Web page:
SOS Rule of Law
A statement attached to the 67th UNGA Declaration of 24 September 2012 states:
The United Nations defines the rule of law as a principle of governance in which all persons, institutions and entities, public and private, including the State itself, are accountable to laws that are publicly promulgated, equally enforced and independently adjudicated, and which are consistent with international human rights norms and standards.
It is a definition that puts human rights at the heart of public governance, and requires all States to comply with the principles enshrined in the Universal Charter of Human Rights and subsequent documents.
It is evident that such compliance is far from a reality in the many autocratic regimes that are still active in many parts of the world. What is frightening however, is that the reason of state has prepotently returned to the forefront in many so-called established democracies. Minorities, differently-abled, or people who encountered one too many obstacles in their lives, increasingly find themselves on the edges of a non-inclusive society.
Fifty years after the end of World War II, the ‘90s sparked fervent hope in the worldwide affirmation of human rights and democracy for all. The end of the Cold War and the Soviet regime, democratization efforts spurred by economic development in the so-called Third World, and a consistent consensus among democratic leaders and peoples around the world in favour of human rights and the Rule of Law appeared to confirm the thesis of Fukuyama’s End of History.
At the turn of the millennium, such hopes rapidly vanished: the 9/11 attacks, the consequent wars in Afghanistan and Iraq, the global financial crisis, climate change, the rise of DAESH and growing populism and extremism in most if not all established democracies have crushed the ideals of a universal application of human rights and a democratic rule of law.
Seventeen years into the new millennium, the International Criminal Court has been brought to a de facto stand-still due to the retreat of Member States and the unwillingness of the United Nations Security Council to enforce its mission; the dream of the European Union as a model based on human rights and democracy for other regions in the world is steadily turning into disintegration and its short-term economic interests prevail over its founding principles in dealing with other nations in the world; the Arab Region saw its peoples’ renewed dream of democracy and freedom succumb to the shady geopolitical interests of some and the unwillingness to react of others; the United Nations incessantly denounces the worst humanitarian crisis due to famine and thirst since World War II underway in four African countries, a crisis entirely avoidable according to the same Agencies but met with indifference and silence by Western media and actors; scientific innovation and evidence regarding global issues such as climate change is being derided and ignored; notwithstanding the economic crisis continues to exercise a heavy impact on many households around the world, military expenditure incessantly grows; new communication technologies have not led to the liberation of information as predicted, but rather to the growing control on citizen’s everyday lives, to automated weapon systems, and to the manipulation of public opinion and democratic expression.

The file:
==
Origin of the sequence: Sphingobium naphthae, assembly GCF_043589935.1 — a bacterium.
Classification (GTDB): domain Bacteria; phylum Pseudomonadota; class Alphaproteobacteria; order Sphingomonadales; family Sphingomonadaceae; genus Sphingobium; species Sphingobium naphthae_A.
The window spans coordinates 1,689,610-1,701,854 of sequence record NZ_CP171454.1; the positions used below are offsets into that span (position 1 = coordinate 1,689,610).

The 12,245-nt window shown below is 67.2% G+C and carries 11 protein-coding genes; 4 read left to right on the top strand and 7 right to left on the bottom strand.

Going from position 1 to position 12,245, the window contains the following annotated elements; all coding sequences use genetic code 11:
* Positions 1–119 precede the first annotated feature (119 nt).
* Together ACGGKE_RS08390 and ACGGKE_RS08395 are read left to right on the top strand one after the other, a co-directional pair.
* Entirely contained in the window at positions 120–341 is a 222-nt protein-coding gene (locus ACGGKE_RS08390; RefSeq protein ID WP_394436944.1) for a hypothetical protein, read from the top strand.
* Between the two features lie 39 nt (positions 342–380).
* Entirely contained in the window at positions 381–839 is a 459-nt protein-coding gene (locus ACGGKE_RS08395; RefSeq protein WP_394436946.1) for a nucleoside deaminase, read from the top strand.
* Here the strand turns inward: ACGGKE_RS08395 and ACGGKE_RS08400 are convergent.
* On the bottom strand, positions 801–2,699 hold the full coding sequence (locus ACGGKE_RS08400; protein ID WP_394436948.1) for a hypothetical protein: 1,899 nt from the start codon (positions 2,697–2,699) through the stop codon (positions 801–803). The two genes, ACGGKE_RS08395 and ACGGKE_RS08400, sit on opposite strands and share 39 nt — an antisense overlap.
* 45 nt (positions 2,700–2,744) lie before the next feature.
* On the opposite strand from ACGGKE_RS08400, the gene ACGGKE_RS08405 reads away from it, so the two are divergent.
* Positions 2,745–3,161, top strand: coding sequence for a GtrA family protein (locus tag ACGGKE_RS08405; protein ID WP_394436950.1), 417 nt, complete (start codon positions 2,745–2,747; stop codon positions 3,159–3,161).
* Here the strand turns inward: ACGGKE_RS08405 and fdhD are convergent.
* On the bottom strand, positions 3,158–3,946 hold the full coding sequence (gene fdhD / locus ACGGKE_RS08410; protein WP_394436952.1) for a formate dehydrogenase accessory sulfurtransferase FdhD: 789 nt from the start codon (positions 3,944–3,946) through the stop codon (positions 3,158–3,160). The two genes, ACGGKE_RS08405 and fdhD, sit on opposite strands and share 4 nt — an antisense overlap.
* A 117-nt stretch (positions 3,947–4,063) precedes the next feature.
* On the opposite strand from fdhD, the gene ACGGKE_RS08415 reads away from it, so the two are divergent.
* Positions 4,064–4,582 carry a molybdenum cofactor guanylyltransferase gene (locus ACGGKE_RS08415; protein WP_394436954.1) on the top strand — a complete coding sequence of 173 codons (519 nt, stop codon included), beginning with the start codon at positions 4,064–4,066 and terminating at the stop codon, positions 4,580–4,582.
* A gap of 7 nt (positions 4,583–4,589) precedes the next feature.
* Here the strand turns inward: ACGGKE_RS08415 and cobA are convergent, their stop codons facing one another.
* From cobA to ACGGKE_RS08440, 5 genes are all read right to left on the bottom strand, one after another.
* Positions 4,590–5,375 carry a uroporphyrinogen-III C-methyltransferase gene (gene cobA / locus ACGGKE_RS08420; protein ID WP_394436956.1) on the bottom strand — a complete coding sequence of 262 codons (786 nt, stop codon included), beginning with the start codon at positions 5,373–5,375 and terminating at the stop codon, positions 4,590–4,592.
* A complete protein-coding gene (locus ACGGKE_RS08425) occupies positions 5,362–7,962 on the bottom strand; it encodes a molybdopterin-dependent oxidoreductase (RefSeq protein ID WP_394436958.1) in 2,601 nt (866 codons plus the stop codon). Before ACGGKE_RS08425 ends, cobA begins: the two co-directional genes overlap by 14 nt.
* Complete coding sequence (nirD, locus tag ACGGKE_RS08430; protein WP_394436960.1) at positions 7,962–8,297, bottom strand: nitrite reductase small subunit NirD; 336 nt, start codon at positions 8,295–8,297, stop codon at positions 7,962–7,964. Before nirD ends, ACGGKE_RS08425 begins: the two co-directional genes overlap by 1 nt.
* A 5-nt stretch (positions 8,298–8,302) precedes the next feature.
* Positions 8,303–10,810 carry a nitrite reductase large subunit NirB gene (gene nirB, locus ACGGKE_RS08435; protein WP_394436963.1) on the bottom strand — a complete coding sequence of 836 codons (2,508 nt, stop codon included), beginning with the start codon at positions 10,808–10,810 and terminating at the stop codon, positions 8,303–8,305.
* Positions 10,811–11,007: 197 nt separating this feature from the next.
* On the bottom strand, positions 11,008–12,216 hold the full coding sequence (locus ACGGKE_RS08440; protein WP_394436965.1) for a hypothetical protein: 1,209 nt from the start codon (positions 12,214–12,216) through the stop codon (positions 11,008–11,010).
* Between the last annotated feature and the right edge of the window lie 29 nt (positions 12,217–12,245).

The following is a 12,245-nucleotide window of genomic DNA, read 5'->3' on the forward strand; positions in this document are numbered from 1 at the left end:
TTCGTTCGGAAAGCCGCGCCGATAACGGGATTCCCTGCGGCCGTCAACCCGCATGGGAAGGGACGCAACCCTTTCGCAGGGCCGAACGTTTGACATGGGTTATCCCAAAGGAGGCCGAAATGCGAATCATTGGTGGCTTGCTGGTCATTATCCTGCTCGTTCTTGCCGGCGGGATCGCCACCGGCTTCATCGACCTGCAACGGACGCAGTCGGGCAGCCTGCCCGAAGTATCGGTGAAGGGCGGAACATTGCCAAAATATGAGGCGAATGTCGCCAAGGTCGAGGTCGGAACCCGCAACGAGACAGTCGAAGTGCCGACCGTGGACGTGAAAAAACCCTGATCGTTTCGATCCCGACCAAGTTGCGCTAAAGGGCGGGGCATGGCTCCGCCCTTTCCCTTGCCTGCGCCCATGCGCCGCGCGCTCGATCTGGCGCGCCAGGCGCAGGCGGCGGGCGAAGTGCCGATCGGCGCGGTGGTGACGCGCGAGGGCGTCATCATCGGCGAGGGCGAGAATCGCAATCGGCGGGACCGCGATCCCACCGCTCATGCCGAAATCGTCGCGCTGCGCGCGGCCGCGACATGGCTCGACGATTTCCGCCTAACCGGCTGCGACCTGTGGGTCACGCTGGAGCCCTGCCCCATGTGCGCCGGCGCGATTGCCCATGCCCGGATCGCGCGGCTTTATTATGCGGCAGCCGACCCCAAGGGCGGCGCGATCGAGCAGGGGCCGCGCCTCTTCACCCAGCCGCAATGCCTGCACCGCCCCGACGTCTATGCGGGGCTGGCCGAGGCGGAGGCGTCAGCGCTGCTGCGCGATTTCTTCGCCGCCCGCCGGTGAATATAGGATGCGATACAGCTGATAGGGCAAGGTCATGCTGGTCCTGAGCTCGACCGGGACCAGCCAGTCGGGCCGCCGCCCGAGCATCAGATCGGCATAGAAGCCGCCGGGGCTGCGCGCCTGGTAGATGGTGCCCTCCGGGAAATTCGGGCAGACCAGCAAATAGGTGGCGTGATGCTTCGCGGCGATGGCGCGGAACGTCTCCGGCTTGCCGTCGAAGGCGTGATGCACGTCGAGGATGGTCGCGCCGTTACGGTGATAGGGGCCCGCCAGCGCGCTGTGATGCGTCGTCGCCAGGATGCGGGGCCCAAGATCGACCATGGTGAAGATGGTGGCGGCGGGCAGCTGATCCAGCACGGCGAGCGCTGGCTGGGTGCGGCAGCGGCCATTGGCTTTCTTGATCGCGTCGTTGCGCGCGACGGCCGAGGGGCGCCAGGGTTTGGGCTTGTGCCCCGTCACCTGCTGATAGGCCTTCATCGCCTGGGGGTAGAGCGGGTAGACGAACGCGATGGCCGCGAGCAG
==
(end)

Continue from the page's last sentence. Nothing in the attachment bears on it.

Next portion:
We believe it is not too late to turn the table around. A stern return to the Universal Declaration of Human Rights and the democratic Rule of Law can avoid the looming disaster ahead of us.
This is what SOS Rule of Law is about. Since 2003, the NRPTT launches an alarm on the clear return of the reason of state, against the rule of law. We need a common transition, of democratic and non-democratic States, towards the full implementation of human rights standards around the world.
These are the principles that have guided the NRPTT’s actions since its very foundation in 1956; through its action for civil liberties in Italy first, then growing in Eastern Europe, Former Yugoslavia, Asia, Africa and around the world, leading to the only logical decision to confront human rights abuse and lack of democracy worldwide: the transformation into a transnational and transparty organisation open to all in 1989. Since then, the struggles for the establishment of the Ad Hoc Tribunals, the Universal Moratorium on the Death Penalty, the International Criminal Court and the Universal Ban on Female Genital Mutilation have been a steady step in the right direction.
Today however, we need to speed up our actions to avoid the risk of succumbing to the full return of the reason of state. We believe two major global reforms are crucial to initiate such a transition: the affirmation of the human right to know by the United Nations and the affirmation of “just” justice systems. We also stand firm by the principle that such reforms can find full implementation only in spaces that go beyond the national realm, that are democratic, and respect everyone’s right to believe or not to believe, basing laws on universal principles: that is why we strive toward the democratic, federalist and secular Rule of Law.